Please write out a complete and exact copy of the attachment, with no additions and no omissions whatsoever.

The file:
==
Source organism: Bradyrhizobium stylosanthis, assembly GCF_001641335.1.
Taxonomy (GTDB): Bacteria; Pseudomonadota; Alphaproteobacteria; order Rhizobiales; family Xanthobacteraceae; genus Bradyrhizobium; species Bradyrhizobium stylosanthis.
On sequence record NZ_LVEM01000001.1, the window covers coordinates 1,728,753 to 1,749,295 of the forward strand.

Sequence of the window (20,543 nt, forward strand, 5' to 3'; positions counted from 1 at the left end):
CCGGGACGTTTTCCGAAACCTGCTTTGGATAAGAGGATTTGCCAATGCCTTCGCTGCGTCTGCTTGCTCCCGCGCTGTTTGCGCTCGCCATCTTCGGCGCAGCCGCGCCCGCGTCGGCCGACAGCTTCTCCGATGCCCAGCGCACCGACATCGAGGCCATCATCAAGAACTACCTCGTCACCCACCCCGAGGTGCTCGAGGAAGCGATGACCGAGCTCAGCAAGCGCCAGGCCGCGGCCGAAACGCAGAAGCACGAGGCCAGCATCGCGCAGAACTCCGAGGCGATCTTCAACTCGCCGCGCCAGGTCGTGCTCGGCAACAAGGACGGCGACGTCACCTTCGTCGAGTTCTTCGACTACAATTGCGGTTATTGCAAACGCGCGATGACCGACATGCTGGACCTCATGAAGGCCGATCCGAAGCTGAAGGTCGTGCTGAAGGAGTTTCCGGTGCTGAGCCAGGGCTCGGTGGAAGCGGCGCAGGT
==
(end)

Source organism: Bradyrhizobium stylosanthis, assembly GCF_001641335.1.
Taxonomy (GTDB): Bacteria; Pseudomonadota; Alphaproteobacteria; order Rhizobiales; family Xanthobacteraceae; genus Bradyrhizobium; species Bradyrhizobium stylosanthis.
On sequence record NZ_LVEM01000001.1, the window covers coordinates 1,728,753 to 1,749,295 of the forward strand.

Sequence of the window (20,543 nt, forward strand, 5' to 3'; positions counted from 1 at the left end):
CCGGGACGTTTTCCGAAACCTGCTTTGGATAAGAGGATTTGCCAATGCCTTCGCTGCGTCTGCTTGCTCCCGCGCTGTTTGCGCTCGCCATCTTCGGCGCAGCCGCGCCCGCGTCGGCCGACAGCTTCTCCGATGCCCAGCGCACCGACATCGAGGCCATCATCAAGAACTACCTCGTCACCCACCCCGAGGTGCTCGAGGAAGCGATGACCGAGCTCAGCAAGCGCCAGGCCGCGGCCGAAACGCAGAAGCACGAGGCCAGCATCGCGCAGAACTCCGAGGCGATCTTCAACTCGCCGCGCCAGGTCGTGCTCGGCAACAAGGACGGCGACGTCACCTTCGTCGAGTTCTTCGACTACAATTGCGGTTATTGCAAACGCGCGATGACCGACATGCTGGACCTCATGAAGGCCGATCCGAAGCTGAAGGTCGTGCTGAAGGAGTTTCCGGTGCTGAGCCAGGGCTCGGTGGAAGCGGCGCAGGT